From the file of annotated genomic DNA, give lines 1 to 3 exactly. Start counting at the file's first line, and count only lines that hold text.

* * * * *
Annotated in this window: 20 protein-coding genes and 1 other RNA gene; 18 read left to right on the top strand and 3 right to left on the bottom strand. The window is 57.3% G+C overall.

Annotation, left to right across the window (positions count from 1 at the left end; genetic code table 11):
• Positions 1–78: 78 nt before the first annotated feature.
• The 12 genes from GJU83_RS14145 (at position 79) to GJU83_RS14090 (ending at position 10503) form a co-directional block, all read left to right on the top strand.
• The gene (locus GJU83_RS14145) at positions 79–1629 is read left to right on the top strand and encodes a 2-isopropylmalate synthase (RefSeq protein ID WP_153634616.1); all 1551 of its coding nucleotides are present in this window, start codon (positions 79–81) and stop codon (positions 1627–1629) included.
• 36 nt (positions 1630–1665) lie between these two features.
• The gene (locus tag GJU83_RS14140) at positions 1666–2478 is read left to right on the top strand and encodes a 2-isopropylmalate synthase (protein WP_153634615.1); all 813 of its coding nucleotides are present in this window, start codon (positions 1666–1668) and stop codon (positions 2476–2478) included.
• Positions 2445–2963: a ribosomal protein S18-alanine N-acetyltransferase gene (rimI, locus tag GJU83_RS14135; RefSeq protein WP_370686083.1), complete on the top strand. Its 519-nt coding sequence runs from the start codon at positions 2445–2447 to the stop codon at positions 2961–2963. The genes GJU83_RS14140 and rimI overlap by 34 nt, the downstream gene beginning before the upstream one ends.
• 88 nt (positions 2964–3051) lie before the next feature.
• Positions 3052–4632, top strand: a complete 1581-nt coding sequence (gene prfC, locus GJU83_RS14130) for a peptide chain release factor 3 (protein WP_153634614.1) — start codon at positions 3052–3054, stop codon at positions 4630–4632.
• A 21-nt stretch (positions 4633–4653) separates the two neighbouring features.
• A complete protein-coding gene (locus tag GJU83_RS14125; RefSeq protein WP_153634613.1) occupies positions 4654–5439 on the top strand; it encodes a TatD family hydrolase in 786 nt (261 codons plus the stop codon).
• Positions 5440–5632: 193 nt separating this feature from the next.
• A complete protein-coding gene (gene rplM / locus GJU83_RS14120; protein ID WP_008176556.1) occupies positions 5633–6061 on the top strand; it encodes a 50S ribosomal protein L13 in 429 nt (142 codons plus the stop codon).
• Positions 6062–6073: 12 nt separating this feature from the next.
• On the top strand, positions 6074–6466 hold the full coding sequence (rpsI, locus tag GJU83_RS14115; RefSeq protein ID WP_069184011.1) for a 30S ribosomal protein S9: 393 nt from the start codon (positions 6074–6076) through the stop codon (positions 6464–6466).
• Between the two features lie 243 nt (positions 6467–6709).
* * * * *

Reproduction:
Annotated in this window: 20 protein-coding genes and 1 other RNA gene; 18 read left to right on the top strand and 3 right to left on the bottom strand. The window is 57.3% G+C overall.

Annotation, left to right across the window (positions count from 1 at the left end; genetic code table 11):
• Positions 1–78: 78 nt before the first annotated feature.